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White Clothing - אחרי

Thursday, 28 April, 2022 - 8:35 pm

White Clothing 

The High Priest, who was tasked with representing all Jewish people with his service in the temple, would wear eight beautiful colored garments. The Torah describes the nuances of how they were to be created in elaborate detail. G-d introduces the commandment to create the garments to Moses by saying: “You shall make holy garments for your brother Aaron, for honor and glory (Exodus 28:2).” 

Yet, surprisingly, on Yom Kippur, the holiest day of the year, the High Priest would not wear the eight colorful garments, referred to as the “garments of gold,” but rather four garments of white linen: 

He shall wear a holy linen shirt and linen pants shall be upon his flesh, and he shall gird himself with a linen sash and wear a linen cap these are holy garments, [and therefore,] he shall immerse himself in water and don them. (Leviticus 16:4)

Maimonides explains that on Yom Kippur, the High Priest would change between both sets of clothing. He would wear the white garments only for the services that were unique to Yom Kippur:  

All of the procedures involving the offering of the continuous offerings and the additional offerings of this day are performed by the High Priest while he is wearing his golden garments. The unique services of this day, by contrast, are performed while he is wearing his white garments. (Rambam, Avodas Yom Hakipurim 2.1)

Why would the High Priest remove his beautiful garments specifically when entering the innermost chamber of the temple on Yom Kippur? 

Rashi, quoting the Talmud, explains that it would be inappropriate to wear gold within the Holy of Holies, since gold could evoke the story of the Jewish people’s betrayal of G-d when they created the golden calf. As Rashi explains: 

{the High Priest} does not perform the service inside {i.e., in the Holy of Holies} wearing the eight garments with which he performs the service outside {the Holy of Holies}, for those {garments} contain gold, and a prosecutor cannot become a defender. {I.e., since the Kohen Gadol enters the Holy of Holies on Yom Kippur to effect atonement for all Israel, he may not enter wearing gold, reminiscent of the golden calf}. Instead, {he wears} four garments, like an ordinary kohen, all of which are {made} of linen.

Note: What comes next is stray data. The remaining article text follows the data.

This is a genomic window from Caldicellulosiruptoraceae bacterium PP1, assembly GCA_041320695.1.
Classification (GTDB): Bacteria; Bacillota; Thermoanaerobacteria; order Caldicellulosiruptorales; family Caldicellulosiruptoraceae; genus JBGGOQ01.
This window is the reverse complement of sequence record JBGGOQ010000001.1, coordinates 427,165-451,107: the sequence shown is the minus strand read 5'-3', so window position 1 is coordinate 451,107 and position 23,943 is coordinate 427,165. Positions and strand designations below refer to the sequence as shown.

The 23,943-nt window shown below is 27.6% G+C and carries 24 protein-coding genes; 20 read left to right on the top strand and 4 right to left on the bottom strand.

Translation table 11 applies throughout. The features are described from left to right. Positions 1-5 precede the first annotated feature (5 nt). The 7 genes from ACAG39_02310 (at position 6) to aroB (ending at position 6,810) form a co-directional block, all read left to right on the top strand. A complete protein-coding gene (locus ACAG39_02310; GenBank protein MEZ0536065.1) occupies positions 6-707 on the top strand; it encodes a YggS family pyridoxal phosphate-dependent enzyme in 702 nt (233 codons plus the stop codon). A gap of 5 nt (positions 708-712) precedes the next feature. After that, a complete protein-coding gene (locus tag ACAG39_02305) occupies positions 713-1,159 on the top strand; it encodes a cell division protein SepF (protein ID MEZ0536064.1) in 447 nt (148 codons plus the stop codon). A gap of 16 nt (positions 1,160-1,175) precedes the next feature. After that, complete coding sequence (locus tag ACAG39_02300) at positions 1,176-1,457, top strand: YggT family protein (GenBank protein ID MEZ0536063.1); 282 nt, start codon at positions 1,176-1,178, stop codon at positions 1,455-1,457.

Chassidic teachings offer a deeper insight. 

Our relationship with G-d is multi-dimensional. Throughout the year we seek to create a bond with G-d based on our actions. We strive to beautify ourselves by refining our personality and engaging in Torah study and good deeds. Throughout the year, we seek to dawn “gold garments,” garments of exquisite beauty and richness. 

Yet, on Yom Kippur, when the High Priest enters the innermost chamber of the temple, which represents the innermost core of our identity, he would remove the gold garments and wear plain white. Because the core of our soul is connected to G-d in an unconditional bond, independent of, and therefore not limited by, the beauty we attain and the accomplishments we achieve. 

Our relationship with G-d is multi-dimensional. We seek to earn the connection by beautifying ourselves. Yet we must be mindful that, at the core, our connection is unconditional and unchanging. 

The same is true for how we view ourselves. On one hand we celebrate our talents and achievements, yet on the other hand we must recognize that we have innate value and that our worth, in our esteem and in the esteem of G-d, is unconditional and infinite. 

 

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